When the Saints first entered the Salt Lake Valley land wasn’t sold, but rather allocated to the members of the Church. What was the only money owing after a family received it’s land?
a. A donation to the Relief Society
b. A land tax
c. A surveyors fee
d. A land tithe
A The poor went before the rich
A revelation from Joseph Smith prophesied: “The righteous shall be gathered out from among all nations, and shall come to Zion, singing with songs of everlasting joy.” Although Smith’s revelations counseled the Saints not to “gather in haste, lest there by confusion,” entire bodies of Mormon congregations moved to Jackson County. Shortly after Smith’s first visit to Missouri, he recorded the revelatory counsel that the gathering begin with the rich and the learned, the wise and the noble. . . [T]hen shall the poor, the lame and the blind, and the deaf, come in unto the marriage of the Lamb.” However, “this regulation was not attended to,” Mormon John Corrill wrote, “for the church got crazy to go up to Zion, as it was then called. The rich were afraid to send up their money to purchase lands, and the poor coursed up in numbers, without having any places provided, contrary to the advice of the bishop and others.” Trusting that they were the chosen people of God, the more destitute Mormons rushed to Zion expecting to receive the blessings of the Lord. The land of Zion was their “Inheritance” and according to one revelation, the Lord promised to “consecrate the riches of the Gentiles, unto my people which are of the house of Israel.” Within two years of settlement, Mormons numbered 1,200—a third of the county’s population.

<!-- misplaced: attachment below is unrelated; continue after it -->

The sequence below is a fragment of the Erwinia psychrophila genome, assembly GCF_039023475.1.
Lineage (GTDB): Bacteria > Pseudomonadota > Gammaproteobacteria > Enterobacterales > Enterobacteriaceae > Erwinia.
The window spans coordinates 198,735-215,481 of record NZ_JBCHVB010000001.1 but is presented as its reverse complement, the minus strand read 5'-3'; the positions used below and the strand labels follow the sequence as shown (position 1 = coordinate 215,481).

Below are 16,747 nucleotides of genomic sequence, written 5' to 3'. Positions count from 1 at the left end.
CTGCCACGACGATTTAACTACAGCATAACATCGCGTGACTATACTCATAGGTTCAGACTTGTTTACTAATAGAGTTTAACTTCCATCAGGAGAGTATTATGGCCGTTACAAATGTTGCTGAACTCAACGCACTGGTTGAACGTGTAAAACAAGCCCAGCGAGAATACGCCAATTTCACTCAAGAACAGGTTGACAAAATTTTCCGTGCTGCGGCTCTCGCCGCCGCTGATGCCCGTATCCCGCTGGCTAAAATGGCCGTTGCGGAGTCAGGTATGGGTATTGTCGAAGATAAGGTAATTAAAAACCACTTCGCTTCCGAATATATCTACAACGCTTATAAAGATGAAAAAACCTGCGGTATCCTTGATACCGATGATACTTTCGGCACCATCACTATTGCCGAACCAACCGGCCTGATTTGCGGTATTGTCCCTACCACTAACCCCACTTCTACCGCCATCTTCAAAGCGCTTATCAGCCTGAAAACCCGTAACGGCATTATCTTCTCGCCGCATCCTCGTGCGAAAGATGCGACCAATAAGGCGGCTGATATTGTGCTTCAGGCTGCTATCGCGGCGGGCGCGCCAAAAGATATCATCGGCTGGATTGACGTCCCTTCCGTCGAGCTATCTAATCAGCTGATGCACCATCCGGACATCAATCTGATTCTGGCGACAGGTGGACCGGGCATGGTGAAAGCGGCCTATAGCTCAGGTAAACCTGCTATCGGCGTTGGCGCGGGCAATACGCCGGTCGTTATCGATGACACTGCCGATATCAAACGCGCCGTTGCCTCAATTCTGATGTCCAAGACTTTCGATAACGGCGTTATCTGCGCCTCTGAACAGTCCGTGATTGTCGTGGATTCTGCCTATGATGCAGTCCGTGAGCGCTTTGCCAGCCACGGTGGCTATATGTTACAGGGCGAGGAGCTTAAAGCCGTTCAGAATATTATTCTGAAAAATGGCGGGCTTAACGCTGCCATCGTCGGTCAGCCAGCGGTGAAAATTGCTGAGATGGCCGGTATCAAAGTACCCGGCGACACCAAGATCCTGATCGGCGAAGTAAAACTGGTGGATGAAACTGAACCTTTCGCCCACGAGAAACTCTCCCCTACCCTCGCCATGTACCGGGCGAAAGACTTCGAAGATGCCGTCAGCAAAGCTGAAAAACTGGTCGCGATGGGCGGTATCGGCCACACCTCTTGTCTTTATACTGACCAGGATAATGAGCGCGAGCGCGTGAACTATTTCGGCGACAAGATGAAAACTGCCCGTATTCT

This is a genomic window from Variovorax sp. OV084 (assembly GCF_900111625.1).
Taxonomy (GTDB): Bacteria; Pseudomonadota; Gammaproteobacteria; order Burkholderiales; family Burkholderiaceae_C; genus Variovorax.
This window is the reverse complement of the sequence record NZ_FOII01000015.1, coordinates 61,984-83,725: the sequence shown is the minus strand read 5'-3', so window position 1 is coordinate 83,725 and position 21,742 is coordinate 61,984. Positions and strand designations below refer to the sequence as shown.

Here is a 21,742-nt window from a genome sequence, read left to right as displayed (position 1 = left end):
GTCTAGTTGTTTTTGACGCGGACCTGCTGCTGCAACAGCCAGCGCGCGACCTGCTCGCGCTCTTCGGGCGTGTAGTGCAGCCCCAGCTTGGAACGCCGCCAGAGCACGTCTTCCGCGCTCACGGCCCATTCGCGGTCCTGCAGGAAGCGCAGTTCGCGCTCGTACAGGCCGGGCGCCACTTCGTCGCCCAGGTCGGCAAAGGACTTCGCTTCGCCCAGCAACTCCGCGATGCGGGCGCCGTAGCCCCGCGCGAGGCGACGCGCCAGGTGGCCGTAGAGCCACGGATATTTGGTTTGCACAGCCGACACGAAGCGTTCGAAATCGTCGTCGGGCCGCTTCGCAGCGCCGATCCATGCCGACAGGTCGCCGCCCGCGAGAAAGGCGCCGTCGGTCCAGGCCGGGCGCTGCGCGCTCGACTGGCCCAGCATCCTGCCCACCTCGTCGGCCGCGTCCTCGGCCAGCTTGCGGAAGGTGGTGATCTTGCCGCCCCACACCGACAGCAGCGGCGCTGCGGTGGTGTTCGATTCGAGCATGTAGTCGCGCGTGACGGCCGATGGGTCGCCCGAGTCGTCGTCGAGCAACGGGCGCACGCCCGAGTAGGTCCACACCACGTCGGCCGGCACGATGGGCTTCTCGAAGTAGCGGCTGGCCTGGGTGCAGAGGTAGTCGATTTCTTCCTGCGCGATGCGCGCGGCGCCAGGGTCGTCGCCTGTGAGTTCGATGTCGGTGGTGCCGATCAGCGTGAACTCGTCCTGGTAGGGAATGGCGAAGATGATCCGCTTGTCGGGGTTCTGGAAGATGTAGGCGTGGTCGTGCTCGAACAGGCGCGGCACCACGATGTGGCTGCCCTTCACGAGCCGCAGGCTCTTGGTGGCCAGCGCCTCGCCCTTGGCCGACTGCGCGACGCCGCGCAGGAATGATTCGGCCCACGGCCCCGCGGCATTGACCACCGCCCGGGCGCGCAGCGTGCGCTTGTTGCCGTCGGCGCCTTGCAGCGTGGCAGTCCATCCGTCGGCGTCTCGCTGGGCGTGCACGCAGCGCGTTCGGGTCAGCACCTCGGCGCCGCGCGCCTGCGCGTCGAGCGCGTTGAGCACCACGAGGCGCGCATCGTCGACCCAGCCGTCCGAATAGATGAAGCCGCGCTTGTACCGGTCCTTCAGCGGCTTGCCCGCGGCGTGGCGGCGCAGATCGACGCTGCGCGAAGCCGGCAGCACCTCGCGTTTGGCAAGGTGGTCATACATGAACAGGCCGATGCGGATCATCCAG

Matthew B. Lund, A Society of Like-Minded Men: American Localism and The Mormon Expulsion From Jackson County, Journal of Mormon History, Summer 2014, 177-178.